Last night I got to take my family to the Crandall Historical Printing Museum in Provo, one of the best historical printing musuems in the entire world. It’s one of my favorite places to go, and it was fun to see my kids get interested as well, though admittedly their attention didn’t last all the way through the end of the presentation. That’s okay, though: when you can keep a 6-year-old interested in the history of the printing press for any length of time, you have claimed a victory.
The museum starts, of course, with Gutenberg, and includes the most complete and most accurate demonstration of Gutenberg’s process anywhere in the world. First they talk about the difficulties of writing and publishing in the days before printing came along, and why printing was such a big deal; then they show you, step by step, how Gutenberg created all his various molds and bits and whatnot, actually casting a piece of type right in front of you. Then they talk about the ink and the paper, and how the press works, and they put it all together and actually print a page on a replica press. It’s awesome. My 6-year-old was, as I said, too restless to stay after this point, so I took him outside for a while, and instead of running around and screaming, like I thought he would, he stood by the front window and pointed out the tools and described for me, in incredible detail, the entire process he had just seen. That, my friends, is victory for education.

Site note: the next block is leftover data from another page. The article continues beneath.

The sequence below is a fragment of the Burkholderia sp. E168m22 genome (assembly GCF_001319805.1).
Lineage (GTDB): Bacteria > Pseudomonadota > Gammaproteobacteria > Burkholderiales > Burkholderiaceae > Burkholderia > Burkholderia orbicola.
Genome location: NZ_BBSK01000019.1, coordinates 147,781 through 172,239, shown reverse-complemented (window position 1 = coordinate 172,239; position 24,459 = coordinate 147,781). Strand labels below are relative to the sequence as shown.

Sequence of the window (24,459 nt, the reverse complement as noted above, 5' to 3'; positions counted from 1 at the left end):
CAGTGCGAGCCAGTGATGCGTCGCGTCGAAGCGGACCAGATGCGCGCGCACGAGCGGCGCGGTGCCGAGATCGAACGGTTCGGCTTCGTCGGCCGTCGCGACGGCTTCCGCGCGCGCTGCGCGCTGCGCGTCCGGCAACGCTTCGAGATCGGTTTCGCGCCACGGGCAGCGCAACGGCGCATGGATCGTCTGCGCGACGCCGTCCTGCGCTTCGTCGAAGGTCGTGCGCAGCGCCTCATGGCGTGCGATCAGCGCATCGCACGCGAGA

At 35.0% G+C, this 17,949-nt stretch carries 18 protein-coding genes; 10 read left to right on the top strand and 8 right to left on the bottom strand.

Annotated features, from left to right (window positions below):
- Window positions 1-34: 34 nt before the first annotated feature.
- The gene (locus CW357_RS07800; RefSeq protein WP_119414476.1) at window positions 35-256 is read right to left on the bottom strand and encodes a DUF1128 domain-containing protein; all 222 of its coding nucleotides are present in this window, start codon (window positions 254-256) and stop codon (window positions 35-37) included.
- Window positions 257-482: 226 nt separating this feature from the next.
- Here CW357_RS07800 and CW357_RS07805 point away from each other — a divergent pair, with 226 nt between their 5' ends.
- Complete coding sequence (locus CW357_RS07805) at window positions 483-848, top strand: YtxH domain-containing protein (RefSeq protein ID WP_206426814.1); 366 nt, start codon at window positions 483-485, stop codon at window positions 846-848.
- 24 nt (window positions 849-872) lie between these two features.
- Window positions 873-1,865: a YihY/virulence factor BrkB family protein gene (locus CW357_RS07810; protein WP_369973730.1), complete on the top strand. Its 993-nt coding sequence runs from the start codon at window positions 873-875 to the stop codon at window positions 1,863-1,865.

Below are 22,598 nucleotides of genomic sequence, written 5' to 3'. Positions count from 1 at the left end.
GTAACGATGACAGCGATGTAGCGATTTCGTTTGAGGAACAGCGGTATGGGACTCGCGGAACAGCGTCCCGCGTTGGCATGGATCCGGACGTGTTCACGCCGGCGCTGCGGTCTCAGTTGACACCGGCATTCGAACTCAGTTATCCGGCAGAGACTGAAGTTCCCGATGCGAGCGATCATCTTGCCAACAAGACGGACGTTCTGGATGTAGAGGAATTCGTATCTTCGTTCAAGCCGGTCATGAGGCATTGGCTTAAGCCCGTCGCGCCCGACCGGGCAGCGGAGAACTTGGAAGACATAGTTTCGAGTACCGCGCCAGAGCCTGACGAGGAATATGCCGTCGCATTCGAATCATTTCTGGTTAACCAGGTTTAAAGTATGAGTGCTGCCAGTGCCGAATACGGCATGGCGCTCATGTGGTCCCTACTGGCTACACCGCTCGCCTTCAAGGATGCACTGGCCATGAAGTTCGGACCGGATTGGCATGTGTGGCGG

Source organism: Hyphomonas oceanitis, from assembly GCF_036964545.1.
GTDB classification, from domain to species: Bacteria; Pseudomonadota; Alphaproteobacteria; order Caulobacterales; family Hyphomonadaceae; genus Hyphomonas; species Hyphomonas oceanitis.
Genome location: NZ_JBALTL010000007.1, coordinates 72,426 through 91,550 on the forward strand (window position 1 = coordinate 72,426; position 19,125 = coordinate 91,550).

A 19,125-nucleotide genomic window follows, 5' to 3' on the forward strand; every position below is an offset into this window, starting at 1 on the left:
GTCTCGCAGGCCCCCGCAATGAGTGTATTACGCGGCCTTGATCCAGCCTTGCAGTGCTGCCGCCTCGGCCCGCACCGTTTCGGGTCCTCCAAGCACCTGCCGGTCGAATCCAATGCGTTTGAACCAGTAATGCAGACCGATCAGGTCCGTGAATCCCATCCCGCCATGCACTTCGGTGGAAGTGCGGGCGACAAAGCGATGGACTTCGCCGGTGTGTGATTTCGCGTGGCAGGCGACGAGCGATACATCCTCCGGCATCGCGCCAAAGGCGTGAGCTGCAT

The next room jumps far ahead to Benjamin Franklin, often with an actor dressed up as Franklin, who walks you through his own story of printing almanacs and joke books and the Declaration of Independence. Later rooms cover the Grandin press, the local history of Utah newspapers, and so on, culminating in a live demonstration of a linotype machine. If you’ve never seen a linotype machine, let me tell you: you are missing out. It’s like Rube Goldberg and Dr. Suess got together and built the craziest typewriter they could think of, with ranks of letter molds that slide down tubes and ride little rails, and a reservoir of molten metal that forms enter pieces of movable type at the push of a button. It’s completely awesome, and has to be seen to be believed.
The history of printing is the history of the modern world: it is the tool that has enabled our civilization. If you have any kind of a printing museum near you, I encourage you to go as soon as possible. If you can’t see the presses in action, hunt around for a museum that has one or more pages of the Gutenberg Bible, and go see that instead: specific religious beliefs aside, it is a profound experience to stand in the presence of something that was printed, on a press, long before Columbus ever came to America. For a print geek like me, it’s a downright sacred artifact.